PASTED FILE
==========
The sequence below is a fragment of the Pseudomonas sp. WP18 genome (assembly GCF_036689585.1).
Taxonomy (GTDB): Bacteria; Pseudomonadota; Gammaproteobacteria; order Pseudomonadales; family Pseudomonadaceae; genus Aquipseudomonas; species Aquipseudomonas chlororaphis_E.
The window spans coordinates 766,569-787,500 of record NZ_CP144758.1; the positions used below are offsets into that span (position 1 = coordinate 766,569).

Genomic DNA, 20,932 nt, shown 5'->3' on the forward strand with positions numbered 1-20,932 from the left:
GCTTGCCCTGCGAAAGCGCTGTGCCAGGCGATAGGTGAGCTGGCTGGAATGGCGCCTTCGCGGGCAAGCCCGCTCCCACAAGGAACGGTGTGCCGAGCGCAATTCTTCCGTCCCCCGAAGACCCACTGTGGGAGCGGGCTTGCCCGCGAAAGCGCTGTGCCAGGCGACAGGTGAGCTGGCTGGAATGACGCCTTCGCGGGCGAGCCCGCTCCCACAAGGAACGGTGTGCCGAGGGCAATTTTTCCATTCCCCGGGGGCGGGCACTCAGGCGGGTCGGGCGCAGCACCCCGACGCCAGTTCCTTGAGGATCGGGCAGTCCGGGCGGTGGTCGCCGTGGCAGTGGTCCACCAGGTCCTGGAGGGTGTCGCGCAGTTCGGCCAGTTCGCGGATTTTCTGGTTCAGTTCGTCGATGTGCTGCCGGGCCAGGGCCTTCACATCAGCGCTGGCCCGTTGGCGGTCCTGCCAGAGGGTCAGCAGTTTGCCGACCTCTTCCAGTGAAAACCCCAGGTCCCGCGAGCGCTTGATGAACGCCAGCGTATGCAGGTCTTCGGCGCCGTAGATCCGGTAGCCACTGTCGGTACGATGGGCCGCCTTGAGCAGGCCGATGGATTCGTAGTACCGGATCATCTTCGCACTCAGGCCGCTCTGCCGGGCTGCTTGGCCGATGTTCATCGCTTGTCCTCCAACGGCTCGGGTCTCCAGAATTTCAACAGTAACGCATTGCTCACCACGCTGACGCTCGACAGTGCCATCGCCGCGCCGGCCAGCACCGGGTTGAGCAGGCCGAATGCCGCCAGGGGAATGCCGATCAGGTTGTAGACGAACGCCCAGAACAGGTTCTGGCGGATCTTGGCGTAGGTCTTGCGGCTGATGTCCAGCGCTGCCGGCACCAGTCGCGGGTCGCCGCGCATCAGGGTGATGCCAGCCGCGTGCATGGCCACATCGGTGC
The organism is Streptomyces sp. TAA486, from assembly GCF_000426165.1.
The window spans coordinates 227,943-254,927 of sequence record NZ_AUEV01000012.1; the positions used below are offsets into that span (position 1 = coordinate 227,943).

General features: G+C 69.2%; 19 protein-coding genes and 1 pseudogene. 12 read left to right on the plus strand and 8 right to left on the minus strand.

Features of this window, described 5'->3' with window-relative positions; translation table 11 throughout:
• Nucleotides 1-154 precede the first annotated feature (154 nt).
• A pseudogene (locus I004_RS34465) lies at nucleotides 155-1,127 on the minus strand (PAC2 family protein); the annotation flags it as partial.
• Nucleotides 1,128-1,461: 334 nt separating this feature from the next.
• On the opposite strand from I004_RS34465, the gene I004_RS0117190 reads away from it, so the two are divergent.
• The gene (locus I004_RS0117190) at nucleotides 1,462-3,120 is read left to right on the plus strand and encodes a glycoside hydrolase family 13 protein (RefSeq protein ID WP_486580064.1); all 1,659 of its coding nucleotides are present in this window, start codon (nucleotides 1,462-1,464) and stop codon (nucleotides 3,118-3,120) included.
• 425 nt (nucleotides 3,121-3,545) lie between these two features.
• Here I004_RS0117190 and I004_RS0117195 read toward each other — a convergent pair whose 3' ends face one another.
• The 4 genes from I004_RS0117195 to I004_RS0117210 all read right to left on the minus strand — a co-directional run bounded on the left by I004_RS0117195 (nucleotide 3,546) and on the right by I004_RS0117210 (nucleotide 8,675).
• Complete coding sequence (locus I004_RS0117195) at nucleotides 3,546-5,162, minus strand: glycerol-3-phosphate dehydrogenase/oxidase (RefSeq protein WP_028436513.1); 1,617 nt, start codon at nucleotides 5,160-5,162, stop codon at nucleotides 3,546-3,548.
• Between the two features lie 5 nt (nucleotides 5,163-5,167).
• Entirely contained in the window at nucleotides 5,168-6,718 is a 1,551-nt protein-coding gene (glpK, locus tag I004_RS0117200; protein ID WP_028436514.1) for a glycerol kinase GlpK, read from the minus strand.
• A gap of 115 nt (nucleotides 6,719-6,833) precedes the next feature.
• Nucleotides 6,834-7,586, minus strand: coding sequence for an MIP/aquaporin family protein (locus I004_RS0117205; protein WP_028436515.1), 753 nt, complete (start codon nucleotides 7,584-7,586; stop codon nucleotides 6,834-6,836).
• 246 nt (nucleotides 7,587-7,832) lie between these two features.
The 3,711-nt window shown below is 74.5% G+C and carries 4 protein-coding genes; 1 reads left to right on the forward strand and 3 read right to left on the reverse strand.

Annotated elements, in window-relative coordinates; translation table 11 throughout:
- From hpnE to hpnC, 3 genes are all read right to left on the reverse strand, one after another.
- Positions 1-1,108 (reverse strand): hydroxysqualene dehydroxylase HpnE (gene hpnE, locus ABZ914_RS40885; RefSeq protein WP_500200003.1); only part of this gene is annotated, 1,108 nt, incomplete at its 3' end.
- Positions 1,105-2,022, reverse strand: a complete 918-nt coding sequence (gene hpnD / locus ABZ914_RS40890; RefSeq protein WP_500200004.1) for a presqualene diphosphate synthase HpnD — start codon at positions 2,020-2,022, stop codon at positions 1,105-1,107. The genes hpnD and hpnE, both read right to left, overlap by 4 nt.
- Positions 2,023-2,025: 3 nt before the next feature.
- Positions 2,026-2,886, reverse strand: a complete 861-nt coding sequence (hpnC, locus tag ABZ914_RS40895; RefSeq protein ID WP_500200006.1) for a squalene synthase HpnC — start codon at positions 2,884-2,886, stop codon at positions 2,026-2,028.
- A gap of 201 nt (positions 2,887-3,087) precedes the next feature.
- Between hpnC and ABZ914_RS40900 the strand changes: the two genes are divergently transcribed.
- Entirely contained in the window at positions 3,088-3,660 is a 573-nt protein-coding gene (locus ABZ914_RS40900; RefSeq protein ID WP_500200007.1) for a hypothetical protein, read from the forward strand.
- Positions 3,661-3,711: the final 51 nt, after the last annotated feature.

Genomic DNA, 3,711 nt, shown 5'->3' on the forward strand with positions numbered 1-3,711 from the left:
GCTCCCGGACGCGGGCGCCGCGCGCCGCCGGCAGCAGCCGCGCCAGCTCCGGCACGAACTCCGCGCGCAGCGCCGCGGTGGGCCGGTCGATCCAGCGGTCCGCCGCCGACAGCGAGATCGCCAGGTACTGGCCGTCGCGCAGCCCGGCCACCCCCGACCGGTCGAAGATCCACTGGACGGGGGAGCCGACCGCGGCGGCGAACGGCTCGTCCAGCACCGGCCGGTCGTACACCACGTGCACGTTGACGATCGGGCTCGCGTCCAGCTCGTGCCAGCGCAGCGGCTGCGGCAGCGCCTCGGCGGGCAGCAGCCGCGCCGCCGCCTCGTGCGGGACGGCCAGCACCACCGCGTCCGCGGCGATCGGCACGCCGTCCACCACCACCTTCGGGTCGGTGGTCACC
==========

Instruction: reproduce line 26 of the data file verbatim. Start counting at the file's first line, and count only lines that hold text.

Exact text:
- From hpnE to hpnC, 3 genes are all read right to left on the reverse strand, one after another.